"The War of the Sicilian Vespers has undeservedly languished in the historical shadows. Mott has rescued this fascinating and important conflict from obscurity and given us a fascinating analysis of war at sea in the High Middle Ages . . . with an account of the campaigns of the Aragonese admiral Roger of Lauria, one of the most remarkably successful naval commanders of all time."--John Guilmartin, Jr., Ohio State University
Lawrence Mott’s study of the War of Sicilian Vespers provides an unprecedented view of the internal organization and operations of a medieval fleet. While the conflict of 1282-1302 between France and the crown of Aragon for control of Sicily had broad geopolitical implications, it was also notable for having been fought primarily at sea. Mott draws on previously overlooked archival materials, most notably the battle fleet accounts of Roger of Lauria discovered in the Archives of the Cathedral of Valencia, in order to produce an account of unprecedented detail, full of original insights into the mechanics of naval warfare in this early period.
Mott provides detailed information about ship construction, manning, naval tactics and strategy, and especially administration, illustrating how the fleet was created, organized, and maintained despite its composition: a polyglot of different groups, including a significant but previously unknown Muslim contingent. He also offers a military biography of the inexplicably obscure naval commander Roger of Lauria, among the great maritime leaders of all time. Challenging assumptions concerning the war and medieval naval warfare in general, Mott demonstrates that it was remarkable fleet organization and leadership, not “luck” as many have claimed, that defeated the French and ultimately removed them as a major player in the Mediterranean for several centuries.
Finally, Mott puts the details and statistical and typological information of his account in perspective with an analysis of the nature of sea power and its changing character over time, challenging the assumption by recent scholars that Mahanian doctrine does not apply to medieval naval warfare.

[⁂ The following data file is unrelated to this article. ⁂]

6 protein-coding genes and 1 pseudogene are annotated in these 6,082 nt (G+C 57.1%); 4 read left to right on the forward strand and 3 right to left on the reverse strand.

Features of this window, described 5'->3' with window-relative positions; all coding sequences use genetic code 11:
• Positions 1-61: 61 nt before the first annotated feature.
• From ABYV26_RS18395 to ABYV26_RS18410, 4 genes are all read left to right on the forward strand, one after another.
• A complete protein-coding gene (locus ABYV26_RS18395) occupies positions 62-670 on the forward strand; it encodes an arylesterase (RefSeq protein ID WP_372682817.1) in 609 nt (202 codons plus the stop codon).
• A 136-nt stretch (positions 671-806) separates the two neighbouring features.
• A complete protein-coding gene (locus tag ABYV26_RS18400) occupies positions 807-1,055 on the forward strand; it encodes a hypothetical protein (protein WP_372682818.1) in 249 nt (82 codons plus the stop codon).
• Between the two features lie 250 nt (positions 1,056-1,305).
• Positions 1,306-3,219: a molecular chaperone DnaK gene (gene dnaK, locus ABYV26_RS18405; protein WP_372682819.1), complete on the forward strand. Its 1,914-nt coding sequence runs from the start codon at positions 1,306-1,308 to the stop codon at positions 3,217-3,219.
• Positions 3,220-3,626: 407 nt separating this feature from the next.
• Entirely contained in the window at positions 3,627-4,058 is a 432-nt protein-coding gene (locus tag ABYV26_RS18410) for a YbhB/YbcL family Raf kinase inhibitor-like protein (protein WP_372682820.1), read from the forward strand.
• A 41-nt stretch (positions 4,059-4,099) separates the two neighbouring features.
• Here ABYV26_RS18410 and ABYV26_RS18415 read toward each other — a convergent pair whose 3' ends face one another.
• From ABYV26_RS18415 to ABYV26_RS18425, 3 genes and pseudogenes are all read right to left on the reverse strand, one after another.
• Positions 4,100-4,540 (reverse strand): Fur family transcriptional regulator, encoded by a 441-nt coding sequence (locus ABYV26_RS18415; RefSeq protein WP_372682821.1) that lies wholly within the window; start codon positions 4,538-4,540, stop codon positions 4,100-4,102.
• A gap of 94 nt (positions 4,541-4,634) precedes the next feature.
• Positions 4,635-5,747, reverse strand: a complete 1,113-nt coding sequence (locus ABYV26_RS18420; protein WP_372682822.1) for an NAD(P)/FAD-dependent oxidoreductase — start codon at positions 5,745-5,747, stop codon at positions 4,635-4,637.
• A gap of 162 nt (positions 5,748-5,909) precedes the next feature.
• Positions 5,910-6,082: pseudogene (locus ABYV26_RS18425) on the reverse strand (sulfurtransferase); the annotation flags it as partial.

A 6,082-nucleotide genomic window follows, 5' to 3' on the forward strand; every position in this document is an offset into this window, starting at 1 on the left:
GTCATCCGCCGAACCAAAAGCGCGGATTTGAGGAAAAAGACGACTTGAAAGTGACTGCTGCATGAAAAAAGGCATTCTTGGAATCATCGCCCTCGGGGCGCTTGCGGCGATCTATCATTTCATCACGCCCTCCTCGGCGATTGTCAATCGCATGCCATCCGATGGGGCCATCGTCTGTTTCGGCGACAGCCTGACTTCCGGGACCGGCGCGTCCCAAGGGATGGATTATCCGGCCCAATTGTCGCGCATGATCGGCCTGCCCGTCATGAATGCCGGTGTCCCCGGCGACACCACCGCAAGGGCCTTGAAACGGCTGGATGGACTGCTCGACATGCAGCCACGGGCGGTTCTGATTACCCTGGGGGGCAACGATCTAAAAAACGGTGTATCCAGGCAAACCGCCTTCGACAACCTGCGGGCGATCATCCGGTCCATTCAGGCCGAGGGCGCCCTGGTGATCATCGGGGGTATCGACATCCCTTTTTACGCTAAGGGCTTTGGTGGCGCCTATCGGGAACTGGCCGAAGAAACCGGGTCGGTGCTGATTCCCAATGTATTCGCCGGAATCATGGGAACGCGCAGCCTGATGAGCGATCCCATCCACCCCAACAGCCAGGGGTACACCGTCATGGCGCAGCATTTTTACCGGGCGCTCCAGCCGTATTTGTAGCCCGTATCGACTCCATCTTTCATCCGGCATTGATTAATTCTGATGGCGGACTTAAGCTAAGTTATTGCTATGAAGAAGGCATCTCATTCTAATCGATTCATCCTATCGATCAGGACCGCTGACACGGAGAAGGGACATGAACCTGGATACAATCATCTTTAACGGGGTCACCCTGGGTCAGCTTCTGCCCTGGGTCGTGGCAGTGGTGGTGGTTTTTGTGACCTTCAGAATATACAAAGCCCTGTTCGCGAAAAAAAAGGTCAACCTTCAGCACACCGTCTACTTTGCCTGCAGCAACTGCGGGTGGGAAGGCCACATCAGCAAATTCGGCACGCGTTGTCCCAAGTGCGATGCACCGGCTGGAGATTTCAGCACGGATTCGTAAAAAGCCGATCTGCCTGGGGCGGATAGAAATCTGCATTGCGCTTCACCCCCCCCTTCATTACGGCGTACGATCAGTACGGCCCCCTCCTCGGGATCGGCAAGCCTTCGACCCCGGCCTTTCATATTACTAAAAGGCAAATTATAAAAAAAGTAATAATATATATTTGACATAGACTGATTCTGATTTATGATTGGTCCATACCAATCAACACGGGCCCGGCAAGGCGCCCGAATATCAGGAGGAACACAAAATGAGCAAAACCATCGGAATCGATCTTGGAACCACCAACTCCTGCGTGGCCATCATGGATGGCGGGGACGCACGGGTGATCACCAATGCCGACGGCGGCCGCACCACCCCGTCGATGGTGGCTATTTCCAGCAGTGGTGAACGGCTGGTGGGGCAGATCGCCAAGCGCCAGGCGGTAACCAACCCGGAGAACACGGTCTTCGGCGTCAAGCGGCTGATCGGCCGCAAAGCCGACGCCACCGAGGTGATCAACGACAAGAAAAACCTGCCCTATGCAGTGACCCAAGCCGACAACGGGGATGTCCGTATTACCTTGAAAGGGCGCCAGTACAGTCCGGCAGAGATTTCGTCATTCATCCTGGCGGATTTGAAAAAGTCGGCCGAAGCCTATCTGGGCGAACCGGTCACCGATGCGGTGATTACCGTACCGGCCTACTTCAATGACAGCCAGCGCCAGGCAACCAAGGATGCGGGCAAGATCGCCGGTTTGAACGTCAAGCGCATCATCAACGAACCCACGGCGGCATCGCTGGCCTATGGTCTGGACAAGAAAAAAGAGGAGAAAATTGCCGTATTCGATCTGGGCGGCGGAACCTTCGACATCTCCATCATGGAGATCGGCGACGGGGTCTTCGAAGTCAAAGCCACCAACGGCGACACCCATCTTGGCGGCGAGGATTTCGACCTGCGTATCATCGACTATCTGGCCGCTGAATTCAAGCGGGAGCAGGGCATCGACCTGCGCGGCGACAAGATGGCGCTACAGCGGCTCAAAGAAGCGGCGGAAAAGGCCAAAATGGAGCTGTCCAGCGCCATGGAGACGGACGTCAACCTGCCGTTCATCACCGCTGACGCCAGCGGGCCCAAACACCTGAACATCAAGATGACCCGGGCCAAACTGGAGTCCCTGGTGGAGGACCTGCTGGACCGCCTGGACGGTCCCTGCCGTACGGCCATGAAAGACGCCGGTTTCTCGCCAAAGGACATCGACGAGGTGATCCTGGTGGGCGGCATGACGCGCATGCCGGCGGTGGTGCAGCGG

Lawrence V. Mott is assistant professor of history at the Center for Maritime and Regional Studies at the University of South Denmark, Esbjerg, and the author of The Development of the Rudder.
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"an important scholarly work, a product of extensive archival research that sheds considerable new light on Mediterranean sea power."
--The Northern Mariner/Le Marine du nord
"Using a wide variety of archival sources (their wealth almost entirely uninvestigated previously) , Mott is able to trace not only the travels and engagements of the Catalan-Aragonese fleet during the War of the Sicilian Vespers (1282-1302) and the leadership of its admiral, Roger de Lauria, but also the fleet's construction, type of vessels, administration, provisioning, manning, and, especially important, its funding.
"Highly Recommended" K.R. DeVries, Loyola College in Maryland
"This meticulously researched and fascinating volume examines the rise of Aragon as a maritime power in the western Mediterranean, and particularly the role of the commander of the Catalan-Aragonese Fleet, Roger of Lauria."
--Int'l Journal of Maritime History
"Mott provides a thorough analysis of medieval naval warfare ranging from types of ships, methods of warfare, and logistics."
"If we accept that the Catalan-Aragonese navy was the model of efficiency Mott claims, then it was truly a marvel not only for the thirteenth century but well into the early modern period. His vision of the fleet no doubt exceeds the capabilities of what many considered possible for a medieval navy. This is a book that lives up to its billing: it does shed light on medieval seapower . . . and calls into question a number of assumptions held by maritime historians and naval buffs."
--The Sixteenth Century Journal
"Persuasive and well documented...it offers real insight into the foundation of Aragonese dominance while displaying Roger of Lauria's remarkable skill in achieving a naval force unparalleled until the sixteenth century."
--American Historical Review